Friday, October 30, 2015

A Day of Exploration in Chiba

After days of rain, when we awoke to sunshine on Sunday, we quickly packed lunches and necessary kid-time-occupiers and made our way to Chiba!

We were on our way by 0715.  After a quick drive to TokyoWan Ferry, we finally figured out which way to go in order to line up for embarkation.  It wasn't totally obvious (at least not to those of us who can't read kanji) which way we were supposed to go.  Luckily, we spied the guy with the orange baton and followed the direction he waved us.  Once parked in the super skinny lane, Kris and Clayton made their way inside the ticket office to purchase tickets.  I can't find the tickets from this day, but I think it was about 7,000 yen for our van and the driver.  Then, all other people were about 1400 per adult and about 700 per child ~ these are round trip prices.

The ferry leaves around 20 minutes after the hour through the morning.  In the afternoon the time moves around throughout each hour.  

So, we were on the ferry and away from the dock at exactly 0820.

We made our way to the top deck to enjoy the sunshine and the beautiful views.

See....the views!

Looking at Kurihama

Looking towards Chiba.  It's hard to see through the haze, but in the center of the picture, on top of the hill, is the TokyoWan Kannon.  That will be one of our stops for the day!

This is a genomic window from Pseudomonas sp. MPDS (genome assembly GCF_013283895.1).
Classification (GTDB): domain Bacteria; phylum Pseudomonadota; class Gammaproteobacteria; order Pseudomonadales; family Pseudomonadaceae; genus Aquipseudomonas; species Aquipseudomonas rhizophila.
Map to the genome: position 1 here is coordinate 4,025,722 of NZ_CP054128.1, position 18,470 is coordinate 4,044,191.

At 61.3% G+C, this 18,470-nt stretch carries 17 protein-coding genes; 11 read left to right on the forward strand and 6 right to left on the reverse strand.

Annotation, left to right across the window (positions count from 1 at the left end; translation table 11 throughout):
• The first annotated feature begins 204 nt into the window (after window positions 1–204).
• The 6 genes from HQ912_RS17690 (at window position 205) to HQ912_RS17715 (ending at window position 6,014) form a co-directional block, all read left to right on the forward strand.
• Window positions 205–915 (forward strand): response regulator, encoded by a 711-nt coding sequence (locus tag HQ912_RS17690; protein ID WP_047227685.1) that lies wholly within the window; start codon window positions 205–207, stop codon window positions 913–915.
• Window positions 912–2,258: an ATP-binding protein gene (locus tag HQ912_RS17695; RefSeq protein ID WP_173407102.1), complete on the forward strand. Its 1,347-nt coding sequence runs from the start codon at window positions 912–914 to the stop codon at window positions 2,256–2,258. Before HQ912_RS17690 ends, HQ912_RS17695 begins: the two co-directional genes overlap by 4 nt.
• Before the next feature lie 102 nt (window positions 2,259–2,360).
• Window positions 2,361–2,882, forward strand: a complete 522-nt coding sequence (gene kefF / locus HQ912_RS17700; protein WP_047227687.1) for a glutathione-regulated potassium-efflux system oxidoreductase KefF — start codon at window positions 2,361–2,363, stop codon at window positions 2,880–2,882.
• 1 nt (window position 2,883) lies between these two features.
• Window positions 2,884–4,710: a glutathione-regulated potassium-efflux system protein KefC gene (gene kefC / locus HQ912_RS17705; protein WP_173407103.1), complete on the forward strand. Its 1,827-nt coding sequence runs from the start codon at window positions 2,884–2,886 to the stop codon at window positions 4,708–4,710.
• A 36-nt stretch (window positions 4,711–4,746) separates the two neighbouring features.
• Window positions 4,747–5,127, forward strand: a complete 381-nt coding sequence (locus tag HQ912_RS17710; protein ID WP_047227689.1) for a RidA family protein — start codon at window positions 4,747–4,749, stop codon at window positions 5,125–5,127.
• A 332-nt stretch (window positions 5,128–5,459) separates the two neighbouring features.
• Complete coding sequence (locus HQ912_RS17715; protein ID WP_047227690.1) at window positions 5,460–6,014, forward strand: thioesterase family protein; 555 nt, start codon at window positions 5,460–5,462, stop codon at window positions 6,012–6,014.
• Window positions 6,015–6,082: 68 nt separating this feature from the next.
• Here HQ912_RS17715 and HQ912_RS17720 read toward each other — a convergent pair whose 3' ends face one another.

We were docked on the Chiba side by 0900 and off the boat at 0905...this timetable has been perfected!  Once we were off the boat, we made our way to Nokogiriyama for a little hiking.  The ride up the coast was only a few minutes.  On the way Kris and Clayton saw something interesting and said, "We HAVE to come back and explore THAT!"

So, we veered off the road and up the little mountain road where Google told us to go.  We paid 1,000 Yen to drive up the road.  We parked in the lot at the end of the road and made our way to the ticket counter to pay.  It cost us 600 Yen per adult to get in.

It's a fairly large lot for parking.

Nokogiriyama, "saw-tooth mountain", was a rock quarry in Edo times, with the rocks cut from the mountain used to help build up the foundations of Old Edo in its marshy land.

Nihonji Temple entrance

The beginning of the many, many stairs we would hike for the day!

After heading up the stairs for a bit, we walked through a little walkway carved into the rock and on the other side we found...

If you're fans of Top Gear then you probably recognize this statue.  It is the Hundred-shaku Kannon (100 foot Kannon), and is a large relief carving set back into the mountain.

Jigoku Nozoki (View of Hell).  
We walked along the paths and found our way up (more) stairs to that lookout.  

Tisha, Garytt, Mackenzie, Terra, and Clayton hanging out on the edge